Click here to Skip to main content
15,947,958 members
Please Sign up or sign in to vote.
0.00/5 (No votes)
See more:
This is a referenced module from douglas crockford's Javascript The good part.

Douglas said that objects are passed by reference and are never copied.
In the example below, a module is assigned.
Even though a module is an object, the same result as Object.create is coming out.
Douglas uses it like this:

var david = edge();

Why is a new object being allocated even though I don't use the create function?
If I have to create multiple objects based on edges (I'm making them now and I'm using them without problems), is there any problem?
Wouldn't it be better to use Object.create when creating multiple objects?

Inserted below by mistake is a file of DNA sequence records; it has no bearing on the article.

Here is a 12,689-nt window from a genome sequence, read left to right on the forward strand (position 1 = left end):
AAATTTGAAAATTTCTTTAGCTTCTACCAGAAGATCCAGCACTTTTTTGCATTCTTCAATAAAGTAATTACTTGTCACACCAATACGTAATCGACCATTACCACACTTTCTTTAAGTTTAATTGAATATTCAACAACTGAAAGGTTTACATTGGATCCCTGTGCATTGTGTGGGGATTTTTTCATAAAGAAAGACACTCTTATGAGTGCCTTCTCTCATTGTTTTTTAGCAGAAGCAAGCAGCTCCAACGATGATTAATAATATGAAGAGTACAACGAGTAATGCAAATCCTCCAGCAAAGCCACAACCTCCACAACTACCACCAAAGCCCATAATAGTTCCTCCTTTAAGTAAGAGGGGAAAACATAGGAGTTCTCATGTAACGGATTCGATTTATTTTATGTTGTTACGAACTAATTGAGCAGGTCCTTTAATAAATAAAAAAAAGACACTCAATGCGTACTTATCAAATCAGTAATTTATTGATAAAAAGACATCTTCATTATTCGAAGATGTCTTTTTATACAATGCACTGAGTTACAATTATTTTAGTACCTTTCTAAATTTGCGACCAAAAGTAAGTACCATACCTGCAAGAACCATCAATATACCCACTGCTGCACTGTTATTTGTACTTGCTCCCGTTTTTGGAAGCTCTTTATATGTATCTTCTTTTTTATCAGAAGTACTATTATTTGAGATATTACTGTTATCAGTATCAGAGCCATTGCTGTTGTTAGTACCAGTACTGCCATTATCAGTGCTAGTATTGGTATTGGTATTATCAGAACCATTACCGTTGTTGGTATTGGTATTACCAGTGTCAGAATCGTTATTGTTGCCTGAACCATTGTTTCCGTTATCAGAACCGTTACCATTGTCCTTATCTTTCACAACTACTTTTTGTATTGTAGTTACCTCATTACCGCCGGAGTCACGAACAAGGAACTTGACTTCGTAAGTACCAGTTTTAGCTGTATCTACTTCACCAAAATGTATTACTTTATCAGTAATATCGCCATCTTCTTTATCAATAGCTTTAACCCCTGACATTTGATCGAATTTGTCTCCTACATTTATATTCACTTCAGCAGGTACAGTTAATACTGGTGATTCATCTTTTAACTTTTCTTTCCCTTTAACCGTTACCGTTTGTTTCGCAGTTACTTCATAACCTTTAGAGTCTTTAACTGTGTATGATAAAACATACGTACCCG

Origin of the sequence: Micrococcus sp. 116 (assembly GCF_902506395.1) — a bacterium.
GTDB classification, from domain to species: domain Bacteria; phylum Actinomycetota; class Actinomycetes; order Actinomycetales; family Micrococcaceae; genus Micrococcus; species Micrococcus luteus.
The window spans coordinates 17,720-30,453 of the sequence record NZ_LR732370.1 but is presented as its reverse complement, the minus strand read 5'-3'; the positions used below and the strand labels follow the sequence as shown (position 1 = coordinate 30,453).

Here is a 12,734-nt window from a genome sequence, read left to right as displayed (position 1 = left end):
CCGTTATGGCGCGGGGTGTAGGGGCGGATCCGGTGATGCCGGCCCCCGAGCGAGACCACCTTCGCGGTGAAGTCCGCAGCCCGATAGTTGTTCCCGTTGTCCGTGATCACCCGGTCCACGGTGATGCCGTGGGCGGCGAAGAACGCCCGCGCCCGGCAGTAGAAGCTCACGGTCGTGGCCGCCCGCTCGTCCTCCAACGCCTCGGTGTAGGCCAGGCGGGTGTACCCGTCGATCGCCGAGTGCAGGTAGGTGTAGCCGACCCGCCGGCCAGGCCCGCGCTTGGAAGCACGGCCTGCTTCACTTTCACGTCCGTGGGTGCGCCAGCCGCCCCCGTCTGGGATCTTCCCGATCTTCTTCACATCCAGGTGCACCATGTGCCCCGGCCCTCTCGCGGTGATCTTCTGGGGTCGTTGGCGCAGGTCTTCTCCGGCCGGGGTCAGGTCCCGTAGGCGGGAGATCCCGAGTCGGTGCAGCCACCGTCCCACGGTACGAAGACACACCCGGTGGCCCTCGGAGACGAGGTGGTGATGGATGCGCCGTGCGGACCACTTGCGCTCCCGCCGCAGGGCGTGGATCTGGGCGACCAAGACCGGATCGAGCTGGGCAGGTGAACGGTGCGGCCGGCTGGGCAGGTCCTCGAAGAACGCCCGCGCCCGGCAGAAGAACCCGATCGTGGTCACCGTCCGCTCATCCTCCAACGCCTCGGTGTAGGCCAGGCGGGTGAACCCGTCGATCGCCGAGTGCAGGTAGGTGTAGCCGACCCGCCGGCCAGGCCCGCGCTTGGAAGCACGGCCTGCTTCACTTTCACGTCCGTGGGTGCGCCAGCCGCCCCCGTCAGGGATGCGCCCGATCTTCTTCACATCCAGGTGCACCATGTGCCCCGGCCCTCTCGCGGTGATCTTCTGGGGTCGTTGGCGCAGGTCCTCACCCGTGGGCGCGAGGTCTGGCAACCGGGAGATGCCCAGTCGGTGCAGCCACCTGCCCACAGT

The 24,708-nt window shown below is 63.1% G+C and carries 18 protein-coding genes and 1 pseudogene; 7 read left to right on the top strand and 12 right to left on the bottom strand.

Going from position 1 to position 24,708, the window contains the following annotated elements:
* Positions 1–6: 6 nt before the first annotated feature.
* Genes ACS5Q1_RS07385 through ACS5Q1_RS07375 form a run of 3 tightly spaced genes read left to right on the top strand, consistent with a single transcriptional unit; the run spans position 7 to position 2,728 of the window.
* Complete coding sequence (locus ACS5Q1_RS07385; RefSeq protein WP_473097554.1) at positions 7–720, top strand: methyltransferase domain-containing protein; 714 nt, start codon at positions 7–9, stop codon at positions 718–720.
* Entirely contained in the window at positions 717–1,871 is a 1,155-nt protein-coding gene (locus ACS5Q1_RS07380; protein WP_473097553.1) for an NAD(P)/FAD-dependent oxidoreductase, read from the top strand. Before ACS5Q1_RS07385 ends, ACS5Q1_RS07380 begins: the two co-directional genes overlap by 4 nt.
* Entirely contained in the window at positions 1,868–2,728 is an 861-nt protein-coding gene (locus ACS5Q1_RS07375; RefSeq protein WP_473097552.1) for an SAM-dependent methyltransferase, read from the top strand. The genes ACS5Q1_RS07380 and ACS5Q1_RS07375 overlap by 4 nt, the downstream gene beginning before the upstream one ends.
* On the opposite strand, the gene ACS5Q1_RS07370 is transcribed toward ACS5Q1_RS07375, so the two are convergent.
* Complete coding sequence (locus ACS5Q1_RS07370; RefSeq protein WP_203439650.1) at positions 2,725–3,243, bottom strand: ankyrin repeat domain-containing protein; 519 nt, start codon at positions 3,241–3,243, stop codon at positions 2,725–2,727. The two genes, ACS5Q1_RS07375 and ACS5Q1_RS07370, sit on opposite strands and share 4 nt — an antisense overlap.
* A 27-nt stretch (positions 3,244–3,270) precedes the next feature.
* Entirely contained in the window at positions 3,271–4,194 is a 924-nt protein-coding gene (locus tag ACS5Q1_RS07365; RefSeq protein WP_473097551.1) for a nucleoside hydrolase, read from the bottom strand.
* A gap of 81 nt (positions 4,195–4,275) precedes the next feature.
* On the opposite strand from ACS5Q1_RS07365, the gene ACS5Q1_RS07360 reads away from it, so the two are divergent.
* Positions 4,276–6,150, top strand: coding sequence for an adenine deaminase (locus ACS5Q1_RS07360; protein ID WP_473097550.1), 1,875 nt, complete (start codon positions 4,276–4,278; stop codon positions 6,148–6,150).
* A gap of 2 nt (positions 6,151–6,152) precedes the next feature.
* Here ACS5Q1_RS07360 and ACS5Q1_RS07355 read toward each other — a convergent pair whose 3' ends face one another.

What I have tried:

edge = function(a, b){
   const name = a;
   const age = b;
   const html = name+" "+age;

   return {
          return html;

let david = edge('david', '23');
david.display(); // davis 23

let tom = Object.create(edge('tom', '52'));
tom.display(); // tom 53
Updated 23-May-22 23:58pm

1 solution

See JavaScript Objects[^], especially the section at:
Creating a JavaScript Object
With JavaScript, you can define and create your own objects.

There are different ways to create new objects:

Create a single object, using an object literal.
Create a single object, with the keyword new.
Define an object constructor, and then create objects of the constructed type.
Create an object using Object.create().
Share this answer

This content, along with any associated source code and files, is licensed under The Code Project Open License (CPOL)

CodeProject, 20 Bay Street, 11th Floor Toronto, Ontario, Canada M5J 2N8 +1 (416) 849-8900